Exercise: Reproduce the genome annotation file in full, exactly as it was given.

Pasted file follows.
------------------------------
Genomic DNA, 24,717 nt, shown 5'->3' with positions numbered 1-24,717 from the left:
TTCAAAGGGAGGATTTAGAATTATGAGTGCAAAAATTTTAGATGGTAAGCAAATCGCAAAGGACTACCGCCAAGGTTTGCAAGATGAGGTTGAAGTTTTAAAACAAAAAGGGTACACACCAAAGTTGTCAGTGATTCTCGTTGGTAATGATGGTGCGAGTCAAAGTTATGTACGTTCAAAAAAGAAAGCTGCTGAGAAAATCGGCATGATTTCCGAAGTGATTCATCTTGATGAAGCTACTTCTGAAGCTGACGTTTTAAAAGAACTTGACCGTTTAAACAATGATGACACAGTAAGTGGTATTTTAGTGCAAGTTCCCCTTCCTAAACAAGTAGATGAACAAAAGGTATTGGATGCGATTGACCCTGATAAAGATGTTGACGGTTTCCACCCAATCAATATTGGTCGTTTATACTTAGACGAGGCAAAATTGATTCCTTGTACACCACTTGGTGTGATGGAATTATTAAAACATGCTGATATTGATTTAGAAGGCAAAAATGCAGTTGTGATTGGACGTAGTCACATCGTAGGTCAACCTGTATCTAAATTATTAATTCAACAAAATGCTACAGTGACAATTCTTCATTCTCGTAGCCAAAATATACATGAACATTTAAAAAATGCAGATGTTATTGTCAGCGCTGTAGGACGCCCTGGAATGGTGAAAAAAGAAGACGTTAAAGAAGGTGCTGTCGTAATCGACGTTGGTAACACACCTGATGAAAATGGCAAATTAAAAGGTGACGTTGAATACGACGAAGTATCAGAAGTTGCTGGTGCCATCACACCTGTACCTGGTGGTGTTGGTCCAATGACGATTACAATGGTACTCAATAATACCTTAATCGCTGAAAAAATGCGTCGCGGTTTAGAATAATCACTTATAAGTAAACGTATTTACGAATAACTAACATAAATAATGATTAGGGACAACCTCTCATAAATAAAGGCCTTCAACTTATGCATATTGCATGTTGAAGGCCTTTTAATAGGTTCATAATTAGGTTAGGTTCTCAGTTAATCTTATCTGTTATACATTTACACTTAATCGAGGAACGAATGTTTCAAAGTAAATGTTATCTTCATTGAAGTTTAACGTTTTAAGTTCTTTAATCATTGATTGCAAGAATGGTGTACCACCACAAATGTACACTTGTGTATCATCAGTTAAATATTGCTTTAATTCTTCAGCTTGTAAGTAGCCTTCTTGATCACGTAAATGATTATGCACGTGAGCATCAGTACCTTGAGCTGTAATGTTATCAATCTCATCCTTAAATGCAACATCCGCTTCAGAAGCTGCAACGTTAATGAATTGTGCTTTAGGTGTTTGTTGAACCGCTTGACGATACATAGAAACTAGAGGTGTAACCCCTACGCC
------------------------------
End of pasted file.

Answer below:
Genomic DNA, 24,717 nt, shown 5'->3' with positions numbered 1-24,717 from the left:
TTCAAAGGGAGGATTTAGAATTATGAGTGCAAAAATTTTAGATGGTAAGCAAATCGCAAAGGACTACCGCCAAGGTTTGCAAGATGAGGTTGAAGTTTTAAAACAAAAAGGGTACACACCAAAGTTGTCAGTGATTCTCGTTGGTAATGATGGTGCGAGTCAAAGTTATGTACGTTCAAAAAAGAAAGCTGCTGAGAAAATCGGCATGATTTCCGAAGTGATTCATCTTGATGAAGCTACTTCTGAAGCTGACGTTTTAAAAGAACTTGACCGTTTAAACAATGATGACACAGTAAGTGGTATTTTAGTGCAAGTTCCCCTTCCTAAACAAGTAGATGAACAAAAGGTATTGGATGCGATTGACCCTGATAAAGATGTTGACGGTTTCCACCCAATCAATATTGGTCGTTTATACTTAGACGAGGCAAAATTGATTCCTTGTACACCACTTGGTGTGATGGAATTATTAAAACATGCTGATATTGATTTAGAAGGCAAAAATGCAGTTGTGATTGGACGTAGTCACATCGTAGGTCAACCTGTATCTAAATTATTAATTCAACAAAATGCTACAGTGACAATTCTTCATTCTCGTAGCCAAAATATACATGAACATTTAAAAAATGCAGATGTTATTGTCAGCGCTGTAGGACGCCCTGGAATGGTGAAAAAAGAAGACGTTAAAGAAGGTGCTGTCGTAATCGACGTTGGTAACACACCTGATGAAAATGGCAAATTAAAAGGTGACGTTGAATACGACGAAGTATCAGAAGTTGCTGGTGCCATCACACCTGTACCTGGTGGTGTTGGTCCAATGACGATTACAATGGTACTCAATAATACCTTAATCGCTGAAAAAATGCGTCGCGGTTTAGAATAATCACTTATAAGTAAACGTATTTACGAATAACTAACATAAATAATGATTAGGGACAACCTCTCATAAATAAAGGCCTTCAACTTATGCATATTGCATGTTGAAGGCCTTTTAATAGGTTCATAATTAGGTTAGGTTCTCAGTTAATCTTATCTGTTATACATTTACACTTAATCGAGGAACGAATGTTTCAAAGTAAATGTTATCTTCATTGAAGTTTAACGTTTTAAGTTCTTTAATCATTGATTGCAAGAATGGTGTACCACCACAAATGTACACTTGTGTATCATCAGTTAAATATTGCTTTAATTCTTCAGCTTGTAAGTAGCCTTCTTGATCACGTAAATGATTATGCACGTGAGCATCAGTACCTTGAGCTGTAATGTTATCAATCTCATCCTTAAATGCAACATCCGCTTCAGAAGCTGCAACGTTAATGAATTGTGCTTTAGGTGTTTGTTGAACCGCTTGACGATACATAGAAACTAGAGGTGTAACCCCTACGCC